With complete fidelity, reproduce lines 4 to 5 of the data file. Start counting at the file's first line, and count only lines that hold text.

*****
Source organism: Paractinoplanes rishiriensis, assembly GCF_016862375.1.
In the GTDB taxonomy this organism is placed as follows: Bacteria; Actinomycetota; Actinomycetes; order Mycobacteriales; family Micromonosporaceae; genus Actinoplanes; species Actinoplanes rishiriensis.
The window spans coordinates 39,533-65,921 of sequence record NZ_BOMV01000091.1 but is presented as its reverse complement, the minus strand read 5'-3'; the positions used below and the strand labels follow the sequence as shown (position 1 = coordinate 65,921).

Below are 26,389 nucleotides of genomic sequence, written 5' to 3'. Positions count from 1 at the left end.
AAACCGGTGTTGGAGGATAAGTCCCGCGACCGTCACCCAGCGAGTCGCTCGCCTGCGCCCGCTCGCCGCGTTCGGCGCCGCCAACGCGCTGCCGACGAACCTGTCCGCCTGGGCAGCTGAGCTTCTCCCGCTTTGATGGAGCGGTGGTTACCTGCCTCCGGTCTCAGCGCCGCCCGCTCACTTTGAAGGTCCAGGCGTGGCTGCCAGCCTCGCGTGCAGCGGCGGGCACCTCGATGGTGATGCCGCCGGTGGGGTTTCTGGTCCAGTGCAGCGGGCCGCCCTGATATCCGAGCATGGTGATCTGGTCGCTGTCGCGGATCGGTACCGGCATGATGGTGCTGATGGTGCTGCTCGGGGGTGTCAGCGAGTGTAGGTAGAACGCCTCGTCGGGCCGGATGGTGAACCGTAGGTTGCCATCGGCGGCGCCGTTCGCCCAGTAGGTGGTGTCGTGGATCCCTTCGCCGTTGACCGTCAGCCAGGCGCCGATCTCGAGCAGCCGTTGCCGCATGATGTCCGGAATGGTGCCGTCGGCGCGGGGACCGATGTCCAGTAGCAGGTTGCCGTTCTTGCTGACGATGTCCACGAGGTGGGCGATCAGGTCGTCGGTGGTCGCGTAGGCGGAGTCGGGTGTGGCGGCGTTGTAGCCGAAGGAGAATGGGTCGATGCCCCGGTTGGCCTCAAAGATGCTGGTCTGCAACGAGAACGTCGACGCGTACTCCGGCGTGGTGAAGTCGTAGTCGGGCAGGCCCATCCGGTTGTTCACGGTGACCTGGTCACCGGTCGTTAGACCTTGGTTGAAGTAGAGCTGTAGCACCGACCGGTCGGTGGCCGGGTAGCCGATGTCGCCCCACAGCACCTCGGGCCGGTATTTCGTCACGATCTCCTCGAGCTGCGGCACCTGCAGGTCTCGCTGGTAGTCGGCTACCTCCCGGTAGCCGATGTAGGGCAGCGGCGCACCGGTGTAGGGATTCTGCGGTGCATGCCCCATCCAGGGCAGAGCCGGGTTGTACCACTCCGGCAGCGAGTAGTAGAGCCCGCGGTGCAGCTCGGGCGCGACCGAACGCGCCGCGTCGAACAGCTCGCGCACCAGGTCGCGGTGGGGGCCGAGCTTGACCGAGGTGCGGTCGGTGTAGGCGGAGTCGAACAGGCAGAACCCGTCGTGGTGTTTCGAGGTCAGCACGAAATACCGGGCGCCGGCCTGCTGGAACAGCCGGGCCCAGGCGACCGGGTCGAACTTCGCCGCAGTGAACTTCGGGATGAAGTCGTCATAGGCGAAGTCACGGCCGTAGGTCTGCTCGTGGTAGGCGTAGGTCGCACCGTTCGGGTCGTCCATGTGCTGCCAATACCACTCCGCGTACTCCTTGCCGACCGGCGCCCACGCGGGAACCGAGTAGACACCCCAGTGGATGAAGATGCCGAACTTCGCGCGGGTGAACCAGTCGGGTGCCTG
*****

Below are 26,389 nucleotides of genomic sequence, written 5' to 3'. Positions count from 1 at the left end.
AAACCGGTGTTGGAGGATAAGTCCCGCGACCGTCACCCAGCGAGTCGCTCGCCTGCGCCCGCTCGCCGCGTTCGGCGCCGCCAACGCGCTGCCGACGAACCTGTCCGCCTGGGCAGCTGAGCTTCTCCCGCTTTGATGGAGCGGTGGTTACCTGCCTCCGGTCTCAGCGCCGCCCGCTCACTTTGAAGGTCCAGGCGTGGCTGCCAGCCTCGCGTGCAGCGGCGGGCACCTCGATGGTGATGCCGCCGGTGGGGTTTCTGGTCCAGTGCAGCGGGCCGCCCTGATATCCGAGCATGGTGATCTGGTCGCTGTCGCGGATCGGTACCGGCATGATGGTGCTGATGGTGCTGCTCGGGGGTGTCAGCGAGTGTAGGTAGAACGCCTCGTCGGGCCGGATGGTGAACCGTAGGTTGCCATCGGCGGCGCCGTTCGCCCAGTAGGTGGTGTCGTGGATCCCTTCGCCGTTGACCGTCAGCCAGGCGCCGATCTCGAGCAGCCGTTGCCGCATGATGTCCGGAATGGTGCCGTCGGCGCGGGGACCGATGTCCAGTAGCAGGTTGCCGTTCTTGCTGACGATGTCCACGAGGTGGGCGATCAGGTCGTCGGTGGTCGCGTAGGCGGAGTCGGGTGTGGCGGCGTTGTAGCCGAAGGAGAATGGGTCGATGCCCCGGTTGGCCTCAAAGATGCTGGTCTGCAACGAGAACGTCGACGCGTACTCCGGCGTGGTGAAGTCGTAGTCGGGCAGGCCCATCCGGTTGTTCACGGTGACCTGGTCACCGGTCGTTAGACCTTGGTTGAAGTAGAGCTGTAGCACCGACCGGTCGGTGGCCGGGTAGCCGATGTCGCCCCACAGCACCTCGGGCCGGTATTTCGTCACGATCTCCTCGAGCTGCGGCACCTGCAGGTCTCGCTGGTAGTCGGCTACCTCCCGGTAGCCGATGTAGGGCAGCGGCGCACCGGTGTAGGGATTCTGCGGTGCATGCCCCATCCAGGGCAGAGCCGGGTTGTACCACTCCGGCAGCGAGTAGTAGAGCCCGCGGTGCAGCTCGGGCGCGACCGAACGCGCCGCGTCGAACAGCTCGCGCACCAGGTCGCGGTGGGGGCCGAGCTTGACCGAGGTGCGGTCGGTGTAGGCGGAGTCGAACAGGCAGAACCCGTCGTGGTGTTTCGAGGTCAGCACGAAATACCGGGCGCCGGCCTGCTGGAACAGCCGGGCCCAGGCGACCGGGTCGAACTTCGCCGCAGTGAACTTCGGGATGAAGTCGTCATAGGCGAAGTCACGGCCGTAGGTCTGCTCGTGGTAGGCGTAGGTCGCACCGTTCGGGTCGTCCATGTGCTGCCAATACCACTCCGCGTACTCCTTGCCGACCGGCGCCCACGCGGGAACCGAGTAGACACCCCAGTGGATGAAGATGCCGAACTTCGCGCGGGTGAACCAGTCGGGTGCCTG